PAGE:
## Optimizing the Dirichlet hyperparameters

One of the things you’ll notice in papers describing generative models of documents using a Dirichlet prior is to simply fix the Dirichlet hyperparameter $\alpha$ that controls the distributions of topic mixtures for each document. This isn’t ideal when you wish to then compute the probability of an unseen document $p(\mathbf{w}_d | \alpha, \beta)$ because a fixed $\alpha$ encodes no knowledge of the distribution of topic-mixtures over documents in the training corpus.

In the appendix of the journal paper by Blei et. al [1], we find a procedure to learn the $\alpha$ that maximizes the following log-likelihood where $\theta_j$ are the document specific topic mixtures and $\alpha$ the dirichlet hyperparameter.

$\displaystyle \Lambda := \log \prod_j p(\theta_j | \alpha) = \\ N \log \Gamma(\sum \alpha_i) - N\sum \log \Gamma(\alpha_i) + \sum_{i,j} (\alpha_i -1) \log \theta_{ij}$

The expression is maximized using the Newton-Raphson method, which requires computing the derivative of $\Lambda$ and the Hessian (the matrix of second-order derivatives) – with respect to $\alpha$.

## Derivative of $\Lambda$

Making use of the digamma function $\psi(x) = \frac{\partial \log \Gamma(x)}{\partial x}$ the partial derivatives with respect of each component of $\alpha$ gives

$\displaystyle \frac{\partial \Lambda}{\partial \alpha_r} = N \psi(\sum \alpha_i) - N \psi(\alpha_r) + \sum_j \log \theta_{jr}$

## The Hessian

The Hessian component-wise with respect of $\alpha_r$ and $\alpha_s$ is

$\displaystyle \frac{\partial \log \Lambda}{\partial \alpha_r \alpha_s} = N \psi'(\sum \alpha_i) - \delta_{rs} N \psi'(\alpha_r)$

where $\delta_{rs}$ is the Kronecker delta. Note that this Hessian matrix can be written in the following form

$\displaystyle H = \text{diag}(h) + \mathbf{1}z\mathbf{1}^T$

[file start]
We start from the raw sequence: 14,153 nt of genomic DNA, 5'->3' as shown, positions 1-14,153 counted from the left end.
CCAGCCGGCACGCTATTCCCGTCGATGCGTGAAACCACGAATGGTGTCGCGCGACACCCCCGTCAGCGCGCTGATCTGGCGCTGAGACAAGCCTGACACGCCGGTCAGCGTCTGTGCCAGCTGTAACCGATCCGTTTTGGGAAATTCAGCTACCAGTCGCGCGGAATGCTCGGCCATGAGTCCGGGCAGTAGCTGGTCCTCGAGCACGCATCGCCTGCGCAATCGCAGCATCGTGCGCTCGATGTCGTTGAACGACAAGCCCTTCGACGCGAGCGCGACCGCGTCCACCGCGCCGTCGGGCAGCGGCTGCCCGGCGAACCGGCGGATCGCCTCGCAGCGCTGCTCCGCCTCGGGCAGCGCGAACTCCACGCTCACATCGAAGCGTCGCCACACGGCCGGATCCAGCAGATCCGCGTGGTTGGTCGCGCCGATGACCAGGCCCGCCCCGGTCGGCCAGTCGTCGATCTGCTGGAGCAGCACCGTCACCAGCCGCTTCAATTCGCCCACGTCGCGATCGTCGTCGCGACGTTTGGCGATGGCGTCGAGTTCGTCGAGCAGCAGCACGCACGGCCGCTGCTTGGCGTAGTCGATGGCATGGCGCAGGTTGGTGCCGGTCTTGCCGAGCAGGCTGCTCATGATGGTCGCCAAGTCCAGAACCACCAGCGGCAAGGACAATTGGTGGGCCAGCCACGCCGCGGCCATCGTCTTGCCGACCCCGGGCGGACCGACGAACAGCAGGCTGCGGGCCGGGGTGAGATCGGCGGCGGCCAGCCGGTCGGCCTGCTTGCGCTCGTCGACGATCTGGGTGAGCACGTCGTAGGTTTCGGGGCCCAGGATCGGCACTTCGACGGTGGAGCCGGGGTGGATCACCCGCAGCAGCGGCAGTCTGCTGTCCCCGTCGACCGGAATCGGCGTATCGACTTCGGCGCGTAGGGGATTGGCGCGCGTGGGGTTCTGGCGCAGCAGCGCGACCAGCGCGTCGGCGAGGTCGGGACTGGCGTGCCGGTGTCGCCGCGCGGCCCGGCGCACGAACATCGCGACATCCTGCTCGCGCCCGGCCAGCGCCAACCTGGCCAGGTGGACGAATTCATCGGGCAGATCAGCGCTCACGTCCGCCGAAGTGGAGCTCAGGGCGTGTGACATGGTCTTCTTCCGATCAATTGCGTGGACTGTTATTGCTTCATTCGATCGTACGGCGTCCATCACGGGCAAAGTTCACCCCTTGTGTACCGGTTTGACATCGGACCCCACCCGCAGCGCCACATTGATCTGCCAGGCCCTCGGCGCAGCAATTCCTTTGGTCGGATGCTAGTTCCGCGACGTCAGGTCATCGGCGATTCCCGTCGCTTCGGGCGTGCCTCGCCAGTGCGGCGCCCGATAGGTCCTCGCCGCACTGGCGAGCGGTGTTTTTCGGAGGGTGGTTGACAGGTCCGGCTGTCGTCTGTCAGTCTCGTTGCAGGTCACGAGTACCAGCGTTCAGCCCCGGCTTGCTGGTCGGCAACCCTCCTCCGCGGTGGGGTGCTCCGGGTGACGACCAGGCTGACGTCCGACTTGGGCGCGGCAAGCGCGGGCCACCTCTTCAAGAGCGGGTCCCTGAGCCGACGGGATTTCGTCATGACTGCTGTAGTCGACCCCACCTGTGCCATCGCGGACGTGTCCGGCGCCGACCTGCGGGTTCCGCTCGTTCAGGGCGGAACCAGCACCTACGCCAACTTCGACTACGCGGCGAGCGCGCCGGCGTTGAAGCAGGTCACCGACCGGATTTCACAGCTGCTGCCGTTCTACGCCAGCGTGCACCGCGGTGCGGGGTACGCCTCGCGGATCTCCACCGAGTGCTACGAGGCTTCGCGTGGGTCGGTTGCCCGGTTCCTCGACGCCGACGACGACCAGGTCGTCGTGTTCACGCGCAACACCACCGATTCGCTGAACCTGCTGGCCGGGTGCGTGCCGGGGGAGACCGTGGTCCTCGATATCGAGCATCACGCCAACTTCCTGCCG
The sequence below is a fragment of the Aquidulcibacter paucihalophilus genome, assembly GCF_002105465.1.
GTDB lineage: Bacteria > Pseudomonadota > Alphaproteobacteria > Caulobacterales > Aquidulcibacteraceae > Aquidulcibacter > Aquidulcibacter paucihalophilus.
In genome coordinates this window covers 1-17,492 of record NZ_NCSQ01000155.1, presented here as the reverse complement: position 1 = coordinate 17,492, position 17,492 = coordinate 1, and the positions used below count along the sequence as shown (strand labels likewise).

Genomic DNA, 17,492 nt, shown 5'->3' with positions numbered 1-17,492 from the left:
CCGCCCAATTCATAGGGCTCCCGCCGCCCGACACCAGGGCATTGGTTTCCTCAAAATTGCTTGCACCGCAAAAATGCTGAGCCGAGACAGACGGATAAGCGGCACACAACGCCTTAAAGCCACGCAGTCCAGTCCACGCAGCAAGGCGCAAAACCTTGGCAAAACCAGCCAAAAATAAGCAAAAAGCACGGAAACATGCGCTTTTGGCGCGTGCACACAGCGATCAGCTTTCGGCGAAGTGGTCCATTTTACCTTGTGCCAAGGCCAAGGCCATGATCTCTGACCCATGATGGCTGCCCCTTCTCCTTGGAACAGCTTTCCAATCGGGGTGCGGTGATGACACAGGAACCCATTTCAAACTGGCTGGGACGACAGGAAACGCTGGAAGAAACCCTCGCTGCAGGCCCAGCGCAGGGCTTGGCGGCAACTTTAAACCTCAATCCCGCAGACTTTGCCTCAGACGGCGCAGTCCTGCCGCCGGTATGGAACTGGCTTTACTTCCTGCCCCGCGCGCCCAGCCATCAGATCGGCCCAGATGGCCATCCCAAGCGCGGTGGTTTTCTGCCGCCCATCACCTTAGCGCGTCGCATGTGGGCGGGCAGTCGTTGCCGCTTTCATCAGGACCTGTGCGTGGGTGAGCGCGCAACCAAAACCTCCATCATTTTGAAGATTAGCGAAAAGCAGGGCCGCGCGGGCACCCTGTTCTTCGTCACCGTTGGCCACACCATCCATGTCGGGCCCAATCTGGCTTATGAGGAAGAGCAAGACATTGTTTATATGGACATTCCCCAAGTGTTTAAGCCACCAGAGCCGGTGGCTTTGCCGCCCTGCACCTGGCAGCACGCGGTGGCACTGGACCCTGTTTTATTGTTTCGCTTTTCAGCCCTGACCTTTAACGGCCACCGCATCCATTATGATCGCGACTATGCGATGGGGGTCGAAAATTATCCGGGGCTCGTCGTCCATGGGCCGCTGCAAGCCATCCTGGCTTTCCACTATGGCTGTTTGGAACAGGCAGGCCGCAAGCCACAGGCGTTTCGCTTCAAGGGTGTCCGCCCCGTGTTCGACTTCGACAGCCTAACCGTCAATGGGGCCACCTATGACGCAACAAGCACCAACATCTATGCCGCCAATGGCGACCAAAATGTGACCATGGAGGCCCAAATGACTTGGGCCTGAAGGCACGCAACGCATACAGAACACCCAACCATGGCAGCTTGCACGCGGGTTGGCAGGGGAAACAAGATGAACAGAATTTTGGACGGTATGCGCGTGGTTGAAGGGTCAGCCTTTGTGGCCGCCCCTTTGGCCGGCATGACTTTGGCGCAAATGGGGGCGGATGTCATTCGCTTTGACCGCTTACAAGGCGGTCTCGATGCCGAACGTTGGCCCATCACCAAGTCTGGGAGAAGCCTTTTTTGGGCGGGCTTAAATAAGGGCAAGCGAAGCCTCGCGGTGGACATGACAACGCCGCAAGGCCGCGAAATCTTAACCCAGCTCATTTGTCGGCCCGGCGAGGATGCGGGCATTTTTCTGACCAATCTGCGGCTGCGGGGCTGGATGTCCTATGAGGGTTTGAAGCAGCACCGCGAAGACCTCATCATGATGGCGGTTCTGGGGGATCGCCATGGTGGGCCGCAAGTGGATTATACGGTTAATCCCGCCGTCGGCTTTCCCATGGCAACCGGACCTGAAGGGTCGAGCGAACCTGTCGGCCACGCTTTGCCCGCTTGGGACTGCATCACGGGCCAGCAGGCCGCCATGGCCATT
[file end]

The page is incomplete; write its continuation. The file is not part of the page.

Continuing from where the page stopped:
where $\text{diag}(h)$ is the diagonal matrix containing the second-order derivatives with respect to $\alpha_i$s across the diagonal and zero elsewhere; $z = \psi'(\sum \alpha_i)$; and $\mathbf{1}$ is vector of $1$s. The inverse of a matrix of his form is given by the Matrix Inversion Lemma which states

$\displaystyle (A - BD^{-1}C)^{-1} = \frac{A^{-1} + A^{-1}BCA^{-1}}{D - CA^{-1}B}$

In our case, $H^{-1}$ is given by

$\displaystyle H^{-1} = \text{diag}(h)^{-1} - \frac{\text{diag}(h)^{-1} \mathbf{1}\mathbf{1}^T \text{diag}(h)^{-1}}{ z^-1 + \sum_{j=1}^k h_j^{-1}} \\ H^{-1}_{ij} = \text{diag}(h)^{-1}_{ij} - \frac{h^{-1}(h^{-1})^T}{ z^{-1} + \sum_j h^{-1}_j}$

## The upside

We are now ready to compute the new guess for the next iteration in the Newton-Raphson method: $\alpha_{new} = \alpha_{old} - H^{-1}(\alpha_{old}) g(\alpha_{old})$. Given the gradients $g$ evaluated at the old $\alpha$s, the new $\alpha$ are given by

$\displaystyle \alpha_{old} - (H^{-1} g)_i = \alpha_{old} - \sum_j H^{-1}_{ij} g_j \\ = \alpha_{old} - h^{-1}g_i - \frac{\sum_j (h^{-1} (h^{-1})^T)_{ij} g_j}{ z^{-1} + \sum_j h^{-1}_j} \\ = \alpha_{old} - \frac{1}{h^{-1}} \left( g_i - \frac{ \sum_j \frac{g_j}{h_j} }{z^{-1} + \sum_j h^{-1}_j} \right)$

The reason for the special attention given to the form of the Hessian in this problem si that it requires the computation of only the values $h_i$ and $g_i$ which amount to $2k$ values which is only linear in $k$ (the dimension of $\alpha$) to the otherwise $O(k^3)$ required for a full-blown matrix inversion of $H^{-1}$.

[1] David M. Blei and Andrew Y. Ng and Michael I. Jordan and John Lafferty. 2003. “Latent Dirichlet Allocation.” Journal of Machine Learning Research.